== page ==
SUMMARY: A sharp-witted knockdown of America’s love affair with positive thinking and an urgent call for a new commitment to realismAmericans are a “positive” people—cheerful, optimistic, and upbeat: this is our reputation as well as our self-image. But more than a temperament, being positive, we are told, is the key to success and prosperity. In this utterly original take on the American frame of mind, Barbara Ehrenreich traces the strange career of our sunny outlook from its origins as a marginal nineteenth-century healing technique to its enshrinement as a dominant, almost mandatory, cultural attitude. Evangelical mega-churches preach the good news that you only have to want something to get it, because God wants to “prosper” you. The medical profession prescribes positive thinking for its presumed health benefits. Academia has made room for new departments of “positive psychology” and the “science of happiness.” Nowhere, though, has bright-siding taken firmer root than within the business community, where, as Ehrenreich shows, the refusal even to consider negative outcomes—like mortgage defaults—contributed directly to the current economic crisis. With the mythbusting powers for which she is acclaimed, Ehrenreich exposes the downside of America’s penchant for positive thinking: On a personal level, it leads to self-blame and a morbid preoccupation with stamping out “negative” thoughts. On a national level, it’s brought us an era of irrational optimism resulting in disaster. This is Ehrenreich at her provocative best—poking holes in conventional wisdom and faux science, and ending with a call for existential clarity and courage. Barbara Ehrenreich is the author of numerous books, including Dancing in the Streets and The New York Times bestsellers Nickel and Dimed and Bait and Switch. A frequent contributor to Harper’s and The Nation, she has also been a columnist at The New York Times and Time magazine. In Bright-sided, Barbara Ehrenreich reveals how the positive thinking movement, though seemingly harmless, has in fact deluded America and played a role in some of the most destructive events in recent U.S. history. Far from just a “healthy mindset,” bright-siding is an epidemic of self-deception that has spread to all circles of American life, from preachers who celebrate the power of prayer, to doctors who promote optimism’s healing abilities. It led officials to overlook clues of 9/11 and overestimate the strength of New Orleans’ levees, and enabled the business world to make egregiously unsafe loans that caused the worst financial crisis since World War II. Ehrenreich exposes the consequences of the belief that positive thinking is the key to achieving success and prosperity—a notion which, at its most dangerous, prevents people from even considering the negative outcomes of major events or their own actions. “In this hard-hitting but honest appraisal, America’s cultural skeptic Barbara Ehrenreich turns her focus on the muddled American phenomenon of positive thinking. She exposes the pseudoscience and pseudointellectual foundation of the positive-thinking movement for what it is: a house of cards. This is a mind-opening read.”—Michael Shermer, author of Why People Believe Weird Things: Pseudoscience, Superstition, and Other Confusions of Our Time “Barbara Ehrenreich wants to make clear that she is not a spoilsport. ‘No one can call me a sourpuss,’ she declared. ‘I have a big foot in the joy camp.’ She is the author of Dancing in the Streets, a history of ‘collective joy,’ she notes, and a lot of fun at parties. So her new book, Bright-sided: How the Relentless Promotion of Positive Thinking Has Undermined America, should not be mistaken for a curmudgeonly rant. It is serious social history.Many of the 17 books that Ms. Ehrenreich has written during the past three and half decades have taken her into alien worlds. In her fantastically successful 2001 book, Nickel and Dimed, for example, she details her experience of trying to get by on the salary of an unskilled, minimum-wage worker. By contrast, this newest volume is based on her stay in a world that she became intimately familiar with: the smiley-faced, pink-ribboned, positive-thinking culture that surrounds breast cancer patients . . . In Bright-sided, she traces the roots of the nation’s blithe sunniness to a reaction against Calvinist gloom and the limits of medical science in the first half of the 19th century. Starting with Phineas Parkhurst Quimby, perhaps one of the first American New Age faith healers, she draws a line to Mary Baker Eddy, the founder of Christian Science; the psychologist William James; Ralph Waldo Emerson; Norman Vincent Peale, who published The Power of Positive Thinking in 1952; and the toothy television minister Joel Osteen, who preaches the gospel of prosperity.”—Patricia Cohen, The New York Times”When I finished Barbara Ehrenreich’s Bright-Sided: How the Relentless Promotion of Positive Thinking Has Undermined America, I went in search of a stiff drink—or something that would allow me to escape, if only briefly, the feeling that I have been blind to the unyielding grip that positive thinking has on our culture. Very little I have read elsewhere has suggested that the current recession is good for us, but Ehrenreich implies that the implosion of our economy may bring us to our senses and that reason and common sense might have a chance to disempower the foolish, self-serving and dangerous promotion of positive thinking reaching into all areas of our lives: our health, jobs, science, religion, politics. She is relentless—and persuasive—in her determination to convince us of this. Her notes run to 15 pages of titles of papers, articles, books and television interviews she has researched to support her contention that the unwarranted optimism urged on us by church and corporations, by medical and psychological ‘experts,’ has distorted the reality of the disaster we now find ourselves facing . . . So what’s with all this negativity Ehrenreich forces on us? Isn’t positive thinking better than being a spoilsport? In a voice urgent and passionate, Ehrenreich offers us neither extreme but instead balance: joy, happiness, yes; sadness, anger, yes. She favors life with a clear head, eyes wide open.”—Jane Juska, San Francisco Chronicle“We’re always being told that looking on the bright side is good for us, but now we see that it’s a great way to brush off poverty, disease, and unemployment, to rationalize an order where all the rewards go to those on top. The people who are sick or jobless—why, they just aren’t thinking positively. They have no one to blame but themselves. Barbara Ehrenreich has put the menace of positive thinking under the microscope. Anyone who’s ever been told to brighten up needs to read this book.”—Thomas Frank, author of The Wrecking Crew and What’s the Matter with Kansas?“Unless you keep on saying that you believe in fairies, Tinker Bell will check out, and what’s more, her sad demise will be your fault! Barbara Ehrenreich scores again for the independent-minded in resisting this drool and all those who wallow in it.”—Christopher Hitchens, author of God Is Not Great: How Religion Poisons Everything“In this hard-hitting but honest appraisal, America’s cultural skeptic Barbara Ehrenreich turns her focus on the muddled American phenomenon of positive thinking. She exposes the pseudoscience and pseudointellectual foundation of the positive-thinking movement for what it is: a house of cards. This is a mind-opening read.”—Michael Shermer, author of Why People Believe Weird Things: Pseudoscience, Superstition, and Other Confusions of Our Time“Once again, Barbara Ehrenreich has written an invaluable and timely book, offering a brilliant analysis of the causes and dimensions of our current cultural and economic crises. She shows how deeply positive thinking is embedded in our history and how crippling it is as a habit of mind.”—Thomas Bender, author of A Nation Among Nations: America’s Place in World History“Oprah Winfrey, Deepak Chopra, Andrew Weil: please read this relentlessly sensible book. It’s never too late to begin thinking clearly.”—Frederick Crews, author of Follies of the Wise: Dissenting Essays“Barbara Ehrenreich’s skeptical common sense is just what we need to penetrate the cloying fog that passes for happiness in America.”—Alan Wolfe, author of The Future of Liberalism“In this hilarious and devastating critique, Barbara Ehrenreich applies some much needed negativity to the zillion-dollar business of positive thinking. This is truly a text for the times.”—Katha Pollitt, author of The Mind-Body Problem: Poems”In Bright-Sided: How the Relentless Notion of Positive Thinking Has Undermined America, Barbara Ehrenreich reprises her role as Dorothy swishing back the curtain on a great and powerful given: ‘Americans are a “positive” people.’ Sunny, self-confident optimism defines us as individuals and as a nation. Humbug. Ehrenreich wants us to pay close attention to the truth behind the hype—positive thinking is hurting America, from obliging one another to turn that frown upside-down, to 2008’s financial meltdown . . . ‘Flapdoodle,’ crows Ehrenreich, and the fun begins. Like flying monkeys tearing apart the Scarecrow, she shreds theories based on quantum physics (neuronal impulses are far too large to be influenced by quantum effects), magnetism (the magnetic properties of thought are swamped by competing magnetisms — like the Earth’s!), and magic (pay no attention to that man behind the curtain). Ehrenreich likewise thrashes from top to bottom ‘the motivators and gurus of positivity,’ from Rhonda Byrne, author of The Secret, to prosperity preachers like Joel Osteen. Osteen makes a juicy target, sidestepping as he does sin and salvation in favor of the ‘prosperity gospel’—‘You can have that new car or house or necklace, because God wants to “prosper you.”’ In spurning Osteen as a heretical fake, Ehrenreich fights dirty, mocking Osteen’s height (he’s shorter in person) and his mullet (it’s longer). Ehrenreich claims she approached her initial meeting with Martin Seligman, the father of positive psychology, ‘with trepidation,’ yet we almost expect her to say, ‘Just one more thing . . .’ à la Lt. Columbo, as she tries to pin down the exact measurements of Seligman’s “equation” for happiness, a contrivance that makes him ‘look like the Wizard of Oz.’ The refutation and character assassination, while entertaining, serve to show how positive thinking is as rickety a construct as the Wizard, merely masking insecurities about a world we can’t really control. So complete is Ehrenreich’s argument that she plays her own devil’s advocate: positive thinking requires self-deception, ‘a constant effort to repress or block out unpleasant possibilities and “negative” thoughts’—like those created by scathing social critiques . . . Those readers who’ve ‘gone so far down this yellow brick road that “positive” seems to us the way you should be’ may bite their nails over the demystification in Bright-Sided. Ehrenreich’s advice on where to go from here is a workable antidote to the pursuit of secret formulas that don’t exist.”—Kassten Alonso, The Oregonian (Portland)”Two-thirds of the way into the book, its theme shines through like sunlight in an old-time Baptist window, the kind they don’t make anymore because nobody knows how and even if they did they wouldn’t have the patience. It’s much easier and faster these days simply to visualize it and wish for it according to the directives of the positive-thinking life coaches of the prosperity-gospel churches. And while you’re about it, you might as well visualize a big house in the suburbs with an adjustable-rate mortgage or a diamond necklace instead, or any other nice piece of bling . . . In precisely crafted, hard-hitting language throughout, she explains how hordes of optimistic American consumers, under the spell of ‘new age’ authors and psychologists, television preachers and celebrities, visualized and wished (with a lot of help from credit cards) for so much stuff that now they are enmeshed in unwished-for bankruptcy in record numbers . . . This hard-boiled analysis of the national mass fantasy of wishful thinking contributed, says the author, to the economic collapse of 2008. It represents her hope for recovery from ‘the mass delusion that is positive thinking.’ Her personal vision, she says, is composed of better jobs and better health care for all, and a chance for everyone to contribute through clear thinking and hard work, not through the notion that we can ‘levitate ourselves into that blessed condition by wishing it.'”—Tom Dodge, The Dallas Morning News”Ehrenreich, author of the best-selling Nickel and Dimed, delivers her indictments of the happiness industry with both authority and wit. . . . Others have critiqued the positivity movement, but Ehrenreich does an impressive job of analyzing its broader social impact.”—Kristin Ohlson, The Plain Dealer (Cleveland)”Ehrenreich convinced me completely. . . I hesitate to say anything so positive as that this book will change the way you see absolutely everything; but it just might.”—Nora Ephron, The Daily Beast”Positive thinking should never be the same after Barbara Ehrenreich’s Bright-Sided . . . Ehrenreich is a sharp and reliable student of the divided middle class, as good as the American left can boast. In attacking the thick irrationality of our public lives, [this book] homes in on a particularly salient line of argument—that positive thinking is not only preposterous but pernicious.”—John Summers, Bookforum”Accomplished social critic Ehrenreich eviscerates the positive-thinking movement, which she blames for encouraging us to ‘deny reality, submit cheerfully to misfortune, and blame only ourselves for our fate.’ The author argues that the promotion of unwarranted optimism began in the early days of the American republic, was taken up by 19th-century philosophers and mystics—William James urged people to repeat to themselves ‘Youth, health, vigor!’ while dressing in the morning—and entered the American mainstream in the 20th century, when it became an integral part of consumer culture. Ehrenreich’s quarrel is not with feeling upbeat but rather with the ‘inescapable pseudoscientific flapdoodle’ of life coaches and self-improvement products claiming that thinking positively will result in wealth, success and other joyful outcomes. Such magical thinking has become a means of social control in the workplace—where uncheerful employees are ostracized—and prevents action to achieve social change. With life coaches, business motivators and evangelical preachers promoting delusional expectations . . . positive thinking can claim partial credit for a major role in such recent disastrous events as the Iraq war and the financial meltdown. Ehrenreich’s many interviews include meetings with psychologist Martin Seligman, whose ‘positive psychology,’ she finds, offers little credible evidence to make it any different from the wishing-will-make-it-so thinking of writers from Dale Carnegie (How to Win Friends & Influence People) to Rhonda Byrne (The Secret). The author’s tough-minded and convincing broadside raises troubling questions about many aspects of contemporary American life, and she provides an antidote to the pervasive culture of cheerfulness—reality-based critical thinking that will encourage people to alter social arrangements in ways that improve their lives. Bright, incisive, provocative thinking from a top-notch nonfiction writer.”—Kirkus Reviews”Ehrenreich delivers a trenchant look into the burgeoning business of positive thinking. A bout with breast cancer puts the author face to face with this new breed of frenetic positive thinking promoted by everyone from scientists to gurus and activists. Chided for her anger and distress by doctors and fellow cancer patients and survivors, Ehrenreich explores the insistence upon optimism as a cultural and national trait, discovering its ‘symbiotic relationship with American capitalism’ and how poverty, obesity, unemployment and relationship problems are being marketed as obstacles that can be overcome with the right (read: positive) mindset. Building on Max Weber’s insights into the relationship between Calvinism and capitalism, Ehrenreich sees the dark roots of positive thinking emerging from 19th-century religious movements. Mary Baker Eddy, William James and Norman Vincent Peale paved the path for today’s secular $9.6 billion self-improvement industry and positive psychology institutes. The author concludes by suggesting that the bungled invasion of Iraq and current economic mess may be intricately tied to this ‘reckless’ national penchant for self-delusion and a lack of anxious vigilance, necessary to societal survival.”—Publishers Weekly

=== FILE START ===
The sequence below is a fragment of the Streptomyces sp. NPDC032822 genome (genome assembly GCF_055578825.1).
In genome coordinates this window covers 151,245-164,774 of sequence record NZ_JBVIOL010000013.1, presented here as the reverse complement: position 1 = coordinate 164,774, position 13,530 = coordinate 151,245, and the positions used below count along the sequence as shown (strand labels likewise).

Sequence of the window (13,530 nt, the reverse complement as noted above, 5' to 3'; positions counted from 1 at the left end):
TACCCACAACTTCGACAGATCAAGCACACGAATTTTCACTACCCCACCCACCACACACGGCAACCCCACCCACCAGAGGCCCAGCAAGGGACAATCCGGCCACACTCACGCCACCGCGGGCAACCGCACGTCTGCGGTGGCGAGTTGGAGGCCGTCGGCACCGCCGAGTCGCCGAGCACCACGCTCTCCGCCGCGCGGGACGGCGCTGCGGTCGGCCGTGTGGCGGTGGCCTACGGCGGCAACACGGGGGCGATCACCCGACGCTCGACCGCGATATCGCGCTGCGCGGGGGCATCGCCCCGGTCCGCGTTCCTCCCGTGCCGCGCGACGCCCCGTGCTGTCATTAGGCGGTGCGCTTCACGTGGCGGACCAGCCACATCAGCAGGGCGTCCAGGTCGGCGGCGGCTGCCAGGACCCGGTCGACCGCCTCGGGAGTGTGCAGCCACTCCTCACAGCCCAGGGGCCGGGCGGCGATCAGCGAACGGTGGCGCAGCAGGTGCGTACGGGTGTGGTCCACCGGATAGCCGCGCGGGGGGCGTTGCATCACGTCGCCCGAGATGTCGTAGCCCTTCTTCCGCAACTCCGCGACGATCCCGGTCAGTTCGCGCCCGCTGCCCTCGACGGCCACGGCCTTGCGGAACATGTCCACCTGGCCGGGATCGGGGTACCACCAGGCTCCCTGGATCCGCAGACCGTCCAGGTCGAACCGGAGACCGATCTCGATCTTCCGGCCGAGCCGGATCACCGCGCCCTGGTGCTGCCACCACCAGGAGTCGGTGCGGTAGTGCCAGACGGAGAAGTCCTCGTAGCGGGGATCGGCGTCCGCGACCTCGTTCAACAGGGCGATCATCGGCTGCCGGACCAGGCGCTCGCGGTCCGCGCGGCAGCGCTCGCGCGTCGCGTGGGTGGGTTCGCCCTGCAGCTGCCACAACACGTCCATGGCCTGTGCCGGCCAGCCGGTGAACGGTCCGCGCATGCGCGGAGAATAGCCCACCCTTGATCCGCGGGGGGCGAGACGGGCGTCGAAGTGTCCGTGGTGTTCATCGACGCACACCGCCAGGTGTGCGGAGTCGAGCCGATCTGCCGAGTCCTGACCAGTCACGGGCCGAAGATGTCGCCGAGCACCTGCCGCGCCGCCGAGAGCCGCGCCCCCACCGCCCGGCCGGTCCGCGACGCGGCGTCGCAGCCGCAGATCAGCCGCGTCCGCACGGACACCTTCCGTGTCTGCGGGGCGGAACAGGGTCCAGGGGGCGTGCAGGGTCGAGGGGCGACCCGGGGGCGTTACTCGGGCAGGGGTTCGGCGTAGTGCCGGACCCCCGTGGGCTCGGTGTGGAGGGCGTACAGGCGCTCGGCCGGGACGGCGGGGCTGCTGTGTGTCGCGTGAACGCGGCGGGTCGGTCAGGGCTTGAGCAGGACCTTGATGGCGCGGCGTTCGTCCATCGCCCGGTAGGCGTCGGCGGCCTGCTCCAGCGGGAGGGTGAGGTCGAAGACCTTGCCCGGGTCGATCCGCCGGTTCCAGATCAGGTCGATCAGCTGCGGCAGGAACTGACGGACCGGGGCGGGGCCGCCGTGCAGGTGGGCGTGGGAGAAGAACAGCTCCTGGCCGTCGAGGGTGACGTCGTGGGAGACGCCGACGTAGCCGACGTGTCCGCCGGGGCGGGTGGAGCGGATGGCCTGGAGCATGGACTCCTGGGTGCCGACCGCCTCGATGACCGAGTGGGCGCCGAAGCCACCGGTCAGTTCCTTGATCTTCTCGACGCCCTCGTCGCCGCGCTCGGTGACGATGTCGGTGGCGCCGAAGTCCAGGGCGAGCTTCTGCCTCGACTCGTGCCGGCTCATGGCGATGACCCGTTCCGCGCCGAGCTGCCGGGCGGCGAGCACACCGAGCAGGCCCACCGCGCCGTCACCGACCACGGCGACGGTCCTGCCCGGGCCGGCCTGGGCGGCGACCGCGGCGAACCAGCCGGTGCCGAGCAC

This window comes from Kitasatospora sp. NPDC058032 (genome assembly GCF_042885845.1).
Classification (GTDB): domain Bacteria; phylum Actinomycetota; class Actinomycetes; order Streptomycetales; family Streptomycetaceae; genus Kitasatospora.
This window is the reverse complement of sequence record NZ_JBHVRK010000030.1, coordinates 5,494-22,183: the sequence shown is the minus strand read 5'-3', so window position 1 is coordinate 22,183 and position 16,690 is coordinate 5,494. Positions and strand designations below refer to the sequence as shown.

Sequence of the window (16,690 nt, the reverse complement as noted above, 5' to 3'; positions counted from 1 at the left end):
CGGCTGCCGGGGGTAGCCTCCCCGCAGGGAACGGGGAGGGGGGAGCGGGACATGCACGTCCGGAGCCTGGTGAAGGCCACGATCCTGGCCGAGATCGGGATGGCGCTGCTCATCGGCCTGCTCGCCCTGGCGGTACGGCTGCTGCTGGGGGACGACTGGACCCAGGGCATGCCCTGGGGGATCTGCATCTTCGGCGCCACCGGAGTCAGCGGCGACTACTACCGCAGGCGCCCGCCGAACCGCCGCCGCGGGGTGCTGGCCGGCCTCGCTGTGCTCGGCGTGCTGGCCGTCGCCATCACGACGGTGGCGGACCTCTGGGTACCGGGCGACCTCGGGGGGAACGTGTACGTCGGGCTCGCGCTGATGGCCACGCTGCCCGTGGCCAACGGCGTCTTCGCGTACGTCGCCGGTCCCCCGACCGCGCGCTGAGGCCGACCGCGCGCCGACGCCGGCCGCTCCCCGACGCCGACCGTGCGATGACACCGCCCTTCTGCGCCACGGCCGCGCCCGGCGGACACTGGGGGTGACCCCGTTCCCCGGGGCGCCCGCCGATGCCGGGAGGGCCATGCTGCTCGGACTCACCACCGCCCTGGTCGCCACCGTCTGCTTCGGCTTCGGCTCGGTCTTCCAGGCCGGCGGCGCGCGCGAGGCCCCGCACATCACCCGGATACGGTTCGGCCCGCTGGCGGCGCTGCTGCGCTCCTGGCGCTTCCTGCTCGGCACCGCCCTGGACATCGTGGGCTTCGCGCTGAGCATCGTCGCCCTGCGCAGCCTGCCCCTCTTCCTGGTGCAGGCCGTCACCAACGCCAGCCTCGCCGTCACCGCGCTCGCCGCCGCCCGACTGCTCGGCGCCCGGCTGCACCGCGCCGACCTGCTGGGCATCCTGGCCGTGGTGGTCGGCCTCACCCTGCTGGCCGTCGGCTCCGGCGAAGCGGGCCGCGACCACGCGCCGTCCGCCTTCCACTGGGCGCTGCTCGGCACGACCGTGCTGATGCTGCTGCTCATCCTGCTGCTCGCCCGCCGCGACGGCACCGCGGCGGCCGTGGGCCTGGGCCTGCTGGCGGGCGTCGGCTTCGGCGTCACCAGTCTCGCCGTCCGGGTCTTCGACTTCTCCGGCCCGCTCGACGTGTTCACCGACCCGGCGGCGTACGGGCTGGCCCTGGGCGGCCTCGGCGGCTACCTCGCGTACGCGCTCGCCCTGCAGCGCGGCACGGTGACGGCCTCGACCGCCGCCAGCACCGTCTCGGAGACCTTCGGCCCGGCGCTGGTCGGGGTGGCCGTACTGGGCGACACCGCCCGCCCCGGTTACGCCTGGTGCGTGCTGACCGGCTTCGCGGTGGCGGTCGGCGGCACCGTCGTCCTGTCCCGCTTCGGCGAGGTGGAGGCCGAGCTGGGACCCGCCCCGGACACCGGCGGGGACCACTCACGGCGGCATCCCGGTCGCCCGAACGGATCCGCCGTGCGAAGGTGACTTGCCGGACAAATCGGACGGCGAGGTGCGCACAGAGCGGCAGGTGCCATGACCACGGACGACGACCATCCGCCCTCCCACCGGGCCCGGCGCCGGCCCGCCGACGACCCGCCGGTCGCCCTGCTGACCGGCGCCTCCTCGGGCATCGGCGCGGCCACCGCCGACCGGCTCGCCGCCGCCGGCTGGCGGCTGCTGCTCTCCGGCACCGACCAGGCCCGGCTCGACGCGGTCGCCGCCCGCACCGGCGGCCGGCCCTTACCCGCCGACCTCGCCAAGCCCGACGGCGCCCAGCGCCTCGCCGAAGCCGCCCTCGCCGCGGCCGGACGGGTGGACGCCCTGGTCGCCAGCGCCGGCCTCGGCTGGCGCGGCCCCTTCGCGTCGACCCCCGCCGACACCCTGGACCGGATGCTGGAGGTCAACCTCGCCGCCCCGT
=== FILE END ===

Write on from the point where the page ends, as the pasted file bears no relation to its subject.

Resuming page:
Bright Young Things